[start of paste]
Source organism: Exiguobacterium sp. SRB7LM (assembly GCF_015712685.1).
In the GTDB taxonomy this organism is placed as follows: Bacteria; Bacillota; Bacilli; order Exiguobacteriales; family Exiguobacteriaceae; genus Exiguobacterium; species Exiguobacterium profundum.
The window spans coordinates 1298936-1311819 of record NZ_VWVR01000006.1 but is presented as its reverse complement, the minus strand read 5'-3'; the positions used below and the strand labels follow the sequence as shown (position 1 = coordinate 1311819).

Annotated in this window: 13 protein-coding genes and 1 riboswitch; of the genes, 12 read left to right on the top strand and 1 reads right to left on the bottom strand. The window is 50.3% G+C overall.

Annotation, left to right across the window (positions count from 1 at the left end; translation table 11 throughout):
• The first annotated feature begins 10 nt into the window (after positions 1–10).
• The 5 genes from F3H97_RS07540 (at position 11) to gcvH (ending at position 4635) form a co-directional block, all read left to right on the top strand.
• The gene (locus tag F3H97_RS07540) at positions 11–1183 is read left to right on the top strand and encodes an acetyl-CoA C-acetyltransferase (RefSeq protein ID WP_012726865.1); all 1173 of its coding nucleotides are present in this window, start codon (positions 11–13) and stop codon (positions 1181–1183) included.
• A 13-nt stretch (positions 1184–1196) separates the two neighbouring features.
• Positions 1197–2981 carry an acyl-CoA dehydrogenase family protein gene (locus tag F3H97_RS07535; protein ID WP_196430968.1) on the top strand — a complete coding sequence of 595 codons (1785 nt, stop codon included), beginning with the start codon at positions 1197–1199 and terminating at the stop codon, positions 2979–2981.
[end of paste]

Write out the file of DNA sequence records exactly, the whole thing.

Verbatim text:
Source organism: Exiguobacterium sp. SRB7LM (assembly GCF_015712685.1).
In the GTDB taxonomy this organism is placed as follows: Bacteria; Bacillota; Bacilli; order Exiguobacteriales; family Exiguobacteriaceae; genus Exiguobacterium; species Exiguobacterium profundum.
The window spans coordinates 1298936-1311819 of record NZ_VWVR01000006.1 but is presented as its reverse complement, the minus strand read 5'-3'; the positions used below and the strand labels follow the sequence as shown (position 1 = coordinate 1311819).

Annotated in this window: 13 protein-coding genes and 1 riboswitch; of the genes, 12 read left to right on the top strand and 1 reads right to left on the bottom strand. The window is 50.3% G+C overall.

Annotation, left to right across the window (positions count from 1 at the left end; translation table 11 throughout):
• The first annotated feature begins 10 nt into the window (after positions 1–10).
• The 5 genes from F3H97_RS07540 (at position 11) to gcvH (ending at position 4635) form a co-directional block, all read left to right on the top strand.
• The gene (locus tag F3H97_RS07540) at positions 11–1183 is read left to right on the top strand and encodes an acetyl-CoA C-acetyltransferase (RefSeq protein ID WP_012726865.1); all 1173 of its coding nucleotides are present in this window, start codon (positions 11–13) and stop codon (positions 1181–1183) included.
• A 13-nt stretch (positions 1184–1196) separates the two neighbouring features.
• Positions 1197–2981 carry an acyl-CoA dehydrogenase family protein gene (locus tag F3H97_RS07535; protein ID WP_196430968.1) on the top strand — a complete coding sequence of 595 codons (1785 nt, stop codon included), beginning with the start codon at positions 1197–1199 and terminating at the stop codon, positions 2979–2981.